It often seems as though you could travel anywhere in the world and still find a bibliophile who has read one or several of Ernest Hemingway’s novels or short stories. Having been both an ambulance driver and a war correspondent in Italy during the First World War, Hemingway witnessed a devastating loss of life that would prompt him to write a semi-autobiographical novel, Farewell To Arms. After the war, Hemingway was convinced by a friend to cross the Atlantic and head to Key West, Florida. After a brief yet influential stay in Havana, Cuba, Ernest and his wife Pauline wound up in Key West in 1928, where he would finish writing his timeless classic. Ernest and Pauline Hemingway fell in love with the Florida Keys, and the rest, as they say, is history. Here, a brief history of the famous Hemingway House.
The house was actually a gift to the newlywed couple from Pauline’s rich uncle, Gus, who purchased the estate in 1931. The home was in disrepair when the Hemingways took ownership, but both Ernest and Pauline could see beyond the rubble and ruin and appreciated the grand architecture and stateliness of the home. Constructed from native rock, the house was built in the Spanish Colonial style in 1851. The massive restoration and remodeling they undertook in the early 1930s turned the home into the National Historical Landmark that thousands of tourists visit and enjoy today.
Hemingway lived in this house from 1931 to 1939, years during which he wrote some of his greatest novels as well as short stories and poems. Among the most famous works that Hemingway completed in the Key West estate include were Death in The Afternoon, The Green Hills of Africa, The Snows of Kilimanjaro, and To Have and Have Not.
One of the most intriguing features of the Hemingway estate is its pool. Not an inexpensive project, its construction cost a whopping $20,000 (roughly equivalent to $340,000 today). At the time, it was the first in-ground pool to be built in Key West and was the only pool of its kind within a 100-mile radius.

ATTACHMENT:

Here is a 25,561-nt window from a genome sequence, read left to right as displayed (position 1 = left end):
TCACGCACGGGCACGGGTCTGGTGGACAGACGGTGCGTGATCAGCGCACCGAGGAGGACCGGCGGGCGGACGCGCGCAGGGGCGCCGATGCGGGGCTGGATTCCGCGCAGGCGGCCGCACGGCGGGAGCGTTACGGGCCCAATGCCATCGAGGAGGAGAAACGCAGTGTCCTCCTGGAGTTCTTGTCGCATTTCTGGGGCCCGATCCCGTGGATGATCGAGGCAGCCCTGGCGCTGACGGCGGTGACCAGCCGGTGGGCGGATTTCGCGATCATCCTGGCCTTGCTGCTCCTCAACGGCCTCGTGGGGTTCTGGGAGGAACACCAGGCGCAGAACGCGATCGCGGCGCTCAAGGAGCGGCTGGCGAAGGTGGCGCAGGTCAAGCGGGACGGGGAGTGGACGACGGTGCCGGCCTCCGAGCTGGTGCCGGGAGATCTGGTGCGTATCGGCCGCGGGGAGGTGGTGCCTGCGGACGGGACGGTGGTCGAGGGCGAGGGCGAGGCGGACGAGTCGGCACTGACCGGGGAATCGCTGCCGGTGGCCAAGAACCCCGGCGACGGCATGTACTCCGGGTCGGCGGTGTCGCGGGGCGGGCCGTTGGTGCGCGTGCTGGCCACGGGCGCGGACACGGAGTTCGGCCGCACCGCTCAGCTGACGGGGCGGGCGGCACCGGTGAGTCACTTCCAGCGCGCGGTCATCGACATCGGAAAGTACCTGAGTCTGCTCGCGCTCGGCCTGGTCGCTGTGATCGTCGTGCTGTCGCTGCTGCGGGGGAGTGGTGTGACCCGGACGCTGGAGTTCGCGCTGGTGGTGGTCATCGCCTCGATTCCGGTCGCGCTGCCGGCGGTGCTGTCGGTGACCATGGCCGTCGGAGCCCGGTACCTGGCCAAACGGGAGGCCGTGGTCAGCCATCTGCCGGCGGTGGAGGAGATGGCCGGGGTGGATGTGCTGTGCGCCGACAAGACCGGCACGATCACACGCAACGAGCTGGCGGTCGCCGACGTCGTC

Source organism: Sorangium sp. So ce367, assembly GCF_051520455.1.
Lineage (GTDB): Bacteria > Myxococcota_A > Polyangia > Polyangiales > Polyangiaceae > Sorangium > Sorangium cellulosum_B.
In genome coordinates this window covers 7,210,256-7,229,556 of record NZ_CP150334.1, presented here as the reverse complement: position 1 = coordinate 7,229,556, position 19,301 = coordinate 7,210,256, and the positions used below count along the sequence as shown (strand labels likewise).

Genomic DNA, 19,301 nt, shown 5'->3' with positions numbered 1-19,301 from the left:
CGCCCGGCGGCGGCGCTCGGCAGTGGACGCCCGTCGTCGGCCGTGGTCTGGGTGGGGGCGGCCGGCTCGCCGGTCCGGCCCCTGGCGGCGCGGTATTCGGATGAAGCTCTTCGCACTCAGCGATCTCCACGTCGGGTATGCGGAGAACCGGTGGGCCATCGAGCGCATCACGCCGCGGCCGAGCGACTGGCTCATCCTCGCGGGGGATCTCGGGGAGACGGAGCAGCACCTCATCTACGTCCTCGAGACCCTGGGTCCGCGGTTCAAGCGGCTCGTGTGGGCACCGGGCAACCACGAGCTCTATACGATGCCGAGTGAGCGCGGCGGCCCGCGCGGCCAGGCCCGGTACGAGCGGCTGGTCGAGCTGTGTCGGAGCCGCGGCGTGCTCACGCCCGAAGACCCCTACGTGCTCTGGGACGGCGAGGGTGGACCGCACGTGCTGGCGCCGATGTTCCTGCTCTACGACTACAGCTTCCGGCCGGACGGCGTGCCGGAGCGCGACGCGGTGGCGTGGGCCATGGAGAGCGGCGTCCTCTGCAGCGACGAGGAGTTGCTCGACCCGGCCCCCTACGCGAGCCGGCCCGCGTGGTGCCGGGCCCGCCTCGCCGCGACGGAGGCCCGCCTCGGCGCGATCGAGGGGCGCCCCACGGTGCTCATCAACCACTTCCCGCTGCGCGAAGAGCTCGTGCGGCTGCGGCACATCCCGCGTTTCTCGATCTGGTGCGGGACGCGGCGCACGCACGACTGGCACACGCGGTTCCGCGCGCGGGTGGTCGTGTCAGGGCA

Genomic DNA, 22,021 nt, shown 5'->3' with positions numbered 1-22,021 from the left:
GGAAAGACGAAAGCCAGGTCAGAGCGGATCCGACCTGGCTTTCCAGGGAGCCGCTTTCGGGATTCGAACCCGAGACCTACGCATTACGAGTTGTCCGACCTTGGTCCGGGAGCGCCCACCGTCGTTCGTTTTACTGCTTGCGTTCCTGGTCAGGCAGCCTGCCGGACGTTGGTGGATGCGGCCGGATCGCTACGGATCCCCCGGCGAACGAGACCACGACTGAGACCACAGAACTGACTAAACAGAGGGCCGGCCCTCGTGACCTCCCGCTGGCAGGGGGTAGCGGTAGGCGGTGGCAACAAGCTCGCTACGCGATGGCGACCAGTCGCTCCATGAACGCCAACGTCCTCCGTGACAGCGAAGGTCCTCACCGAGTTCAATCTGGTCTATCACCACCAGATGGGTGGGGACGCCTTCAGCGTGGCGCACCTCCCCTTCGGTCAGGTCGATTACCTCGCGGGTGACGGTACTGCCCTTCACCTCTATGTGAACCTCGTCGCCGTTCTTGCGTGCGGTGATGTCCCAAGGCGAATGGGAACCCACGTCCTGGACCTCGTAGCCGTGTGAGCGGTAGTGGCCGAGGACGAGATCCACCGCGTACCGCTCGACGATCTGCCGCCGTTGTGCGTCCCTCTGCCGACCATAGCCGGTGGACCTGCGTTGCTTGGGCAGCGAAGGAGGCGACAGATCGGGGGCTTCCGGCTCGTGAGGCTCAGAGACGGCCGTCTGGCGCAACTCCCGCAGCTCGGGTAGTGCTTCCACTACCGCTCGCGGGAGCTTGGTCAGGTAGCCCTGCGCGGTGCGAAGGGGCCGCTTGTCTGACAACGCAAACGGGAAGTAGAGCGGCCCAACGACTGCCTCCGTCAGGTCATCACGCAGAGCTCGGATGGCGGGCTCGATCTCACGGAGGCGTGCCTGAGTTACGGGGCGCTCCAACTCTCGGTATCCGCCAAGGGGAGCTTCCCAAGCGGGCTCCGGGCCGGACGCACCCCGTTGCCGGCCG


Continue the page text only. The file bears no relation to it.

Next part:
There is certainly an element of vintage appeal throughout the house. The paintings, chandeliers, and other architectural details, which have been immaculately preserved over the years, foster a sense that time has magically stood still at the Hemingway house.
Visitors often revel in the small details of the old house, whose best features are often not obvious and require some close attention in order to enjoy their true antiquated beauty. Hemingway was in fact an avid collector of furniture from Spain from the 17th and 18th centuries, and his 18th-century Walnut Secretary, complete with hidden compartments, remains one of the home’s most popular displays.
Finally, a history of the Hemingway house isn’t complete without mentioning the cats. The Ernest Hemingway Home and Museum is home to approximately 40-50 polydactyl cats, most of whose ancestry can be traced back to Snow White, the cat that Ernest Hemingway was given by a ship’s captain at some point during his stay on the island. The cats have provided amusement for the visitors of the Hemingway house for decades. Cats with extra toes.. isn’t that reason enough to visit?!